Bonum Certa Men Certa

European Commission Learns Whether Patents Harm Europe

“[intellectual monopoly is] a neo-colonialist plot to ensure the continuing dominance of Western nations.”

--Glyn Moody, author of Rebel Code



The mall
Patents: a friend of a coloniser?



Summary: The European authorities no longer take patenting for granted; the situation is still more complex in the US

AS planned for several weeks now, European technocrats and lesser informed officials are to meet and discuss the effect on intellectual monopolies on the European economy. This is a meeting that started yesterday and carries on at the time of writing. As The Register puts it:



A meeting of members of the European Commission and Council of Ministers will today and tomorrow discuss whether the European Union's intellectual property laws are holding back the region's competitiveness.


The meeting coincidentally intersects with the World Day Against Software Patents, which was celebrated in India and in Europe (and maybe in more places). This year's date was not intended to collide with the above meeting as it was simply the same date as last year's World Day Against Software Patents [1, 2, 3].

In the United States, there is blind insistence that intellectual monopolies are good. Being tools of mere exploitation, it should not be entirely surprising that the US Chamber Of Commerce defends them. Mike Masnick and others refute these claims at the moment:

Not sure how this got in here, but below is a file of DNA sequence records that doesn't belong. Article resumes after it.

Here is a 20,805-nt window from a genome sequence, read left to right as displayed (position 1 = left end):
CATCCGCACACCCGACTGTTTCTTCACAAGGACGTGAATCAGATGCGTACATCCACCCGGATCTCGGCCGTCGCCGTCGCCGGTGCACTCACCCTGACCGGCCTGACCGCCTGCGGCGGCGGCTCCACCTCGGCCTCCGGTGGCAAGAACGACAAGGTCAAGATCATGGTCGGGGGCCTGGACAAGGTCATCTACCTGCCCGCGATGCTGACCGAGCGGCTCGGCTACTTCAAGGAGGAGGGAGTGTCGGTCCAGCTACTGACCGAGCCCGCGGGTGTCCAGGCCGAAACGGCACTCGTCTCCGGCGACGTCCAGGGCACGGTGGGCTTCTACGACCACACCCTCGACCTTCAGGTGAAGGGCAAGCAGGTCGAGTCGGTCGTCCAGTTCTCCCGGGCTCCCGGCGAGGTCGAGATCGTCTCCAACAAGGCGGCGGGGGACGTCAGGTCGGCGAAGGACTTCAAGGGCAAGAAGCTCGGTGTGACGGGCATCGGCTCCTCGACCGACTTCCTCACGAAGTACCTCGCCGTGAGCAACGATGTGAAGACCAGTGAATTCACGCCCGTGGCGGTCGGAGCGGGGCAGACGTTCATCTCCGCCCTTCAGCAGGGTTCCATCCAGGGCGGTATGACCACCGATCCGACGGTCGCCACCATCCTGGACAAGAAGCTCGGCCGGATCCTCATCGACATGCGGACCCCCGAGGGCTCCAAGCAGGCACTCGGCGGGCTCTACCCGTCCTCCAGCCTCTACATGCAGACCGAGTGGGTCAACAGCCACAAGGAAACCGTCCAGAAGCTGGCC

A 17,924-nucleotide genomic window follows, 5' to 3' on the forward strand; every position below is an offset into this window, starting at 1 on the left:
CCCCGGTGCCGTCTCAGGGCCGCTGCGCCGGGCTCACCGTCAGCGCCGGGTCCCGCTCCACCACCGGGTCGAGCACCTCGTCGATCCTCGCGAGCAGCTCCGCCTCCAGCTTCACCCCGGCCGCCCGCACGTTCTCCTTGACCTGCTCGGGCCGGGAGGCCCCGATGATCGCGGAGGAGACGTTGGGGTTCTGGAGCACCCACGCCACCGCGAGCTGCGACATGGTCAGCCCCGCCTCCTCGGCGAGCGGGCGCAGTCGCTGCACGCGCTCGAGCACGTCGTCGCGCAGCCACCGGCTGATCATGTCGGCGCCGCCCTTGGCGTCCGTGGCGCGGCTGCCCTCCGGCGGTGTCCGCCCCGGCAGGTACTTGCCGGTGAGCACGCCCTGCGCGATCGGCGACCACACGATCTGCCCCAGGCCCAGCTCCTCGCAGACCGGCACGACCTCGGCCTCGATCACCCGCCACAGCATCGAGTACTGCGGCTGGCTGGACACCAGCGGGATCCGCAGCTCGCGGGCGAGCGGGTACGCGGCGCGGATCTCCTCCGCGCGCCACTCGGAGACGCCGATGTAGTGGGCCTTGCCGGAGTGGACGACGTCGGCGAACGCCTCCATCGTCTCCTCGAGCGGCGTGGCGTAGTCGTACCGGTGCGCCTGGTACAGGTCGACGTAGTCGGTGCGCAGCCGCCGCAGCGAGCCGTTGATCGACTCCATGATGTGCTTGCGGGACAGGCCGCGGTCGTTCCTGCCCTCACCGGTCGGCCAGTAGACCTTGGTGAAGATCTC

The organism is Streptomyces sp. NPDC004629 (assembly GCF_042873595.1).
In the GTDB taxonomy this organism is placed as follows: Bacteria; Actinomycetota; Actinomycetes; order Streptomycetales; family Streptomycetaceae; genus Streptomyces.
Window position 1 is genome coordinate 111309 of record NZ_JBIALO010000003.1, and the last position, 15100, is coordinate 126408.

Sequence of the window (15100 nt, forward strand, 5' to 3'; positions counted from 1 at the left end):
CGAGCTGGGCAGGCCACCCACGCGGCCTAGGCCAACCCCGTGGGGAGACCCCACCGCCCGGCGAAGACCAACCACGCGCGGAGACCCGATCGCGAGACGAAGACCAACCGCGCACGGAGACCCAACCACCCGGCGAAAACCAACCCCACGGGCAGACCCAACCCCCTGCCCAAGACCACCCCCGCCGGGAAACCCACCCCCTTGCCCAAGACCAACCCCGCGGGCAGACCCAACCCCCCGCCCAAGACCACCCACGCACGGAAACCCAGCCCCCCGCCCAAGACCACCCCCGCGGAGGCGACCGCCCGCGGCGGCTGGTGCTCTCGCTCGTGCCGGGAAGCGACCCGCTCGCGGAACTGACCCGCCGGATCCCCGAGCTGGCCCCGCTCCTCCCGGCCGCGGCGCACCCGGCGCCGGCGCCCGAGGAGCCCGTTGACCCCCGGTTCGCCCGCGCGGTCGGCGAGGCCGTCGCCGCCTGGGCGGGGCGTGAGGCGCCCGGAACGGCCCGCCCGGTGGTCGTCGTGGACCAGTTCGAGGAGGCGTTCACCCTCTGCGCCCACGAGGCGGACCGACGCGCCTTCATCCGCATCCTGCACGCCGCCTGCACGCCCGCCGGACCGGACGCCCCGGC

Chamber Of Commerce Gets Basic Stats Backwards, Calls For Stronger US Patent Protection For No Good Reason



David Levine points us to an analysis by Kevin Smith (not the movie maker) at Duke University of a recent report from the World Economic Forum, placing the US as 19th in how strong our intellectual property laws are. This report caused the US Chamber of Commerce to say it's evidence that the US needs stronger IP laws. Yet, Smith points out how silly this analysis is. First, being 19th out of 133 is already pretty damn near the top of the list. Second, the way the WEF ranked the strength of IP systems was based entirely on "executive perceptions" of IP laws in certain countries -- hardly a definitive measure. But, most important, the report shows nothing of the actual impact on innovation.


Those who are in charge (mostly large businesses or nations) are unlikely to give up their monopolies without resistance from the bottom. Let us wake up and make our voices heard. If they can no longer (legally and diplomatically) control by force, they might as well establish new laws that criminalise particular thoughts and their application; It has nothing to do with innovation and incentives anymore.

"Patent monopolies are believed to drive innovation but they actually impede the pace of science and innovation, Stiglitz said. The current “patent thicket,” in which anyone who writes a successful software programme is sued for alleged patent infringement, highlights the current IP system’s failure to encourage innovation, he said."

--IP Watch on Professor Joseph Stiglitz, Nobel prize winner



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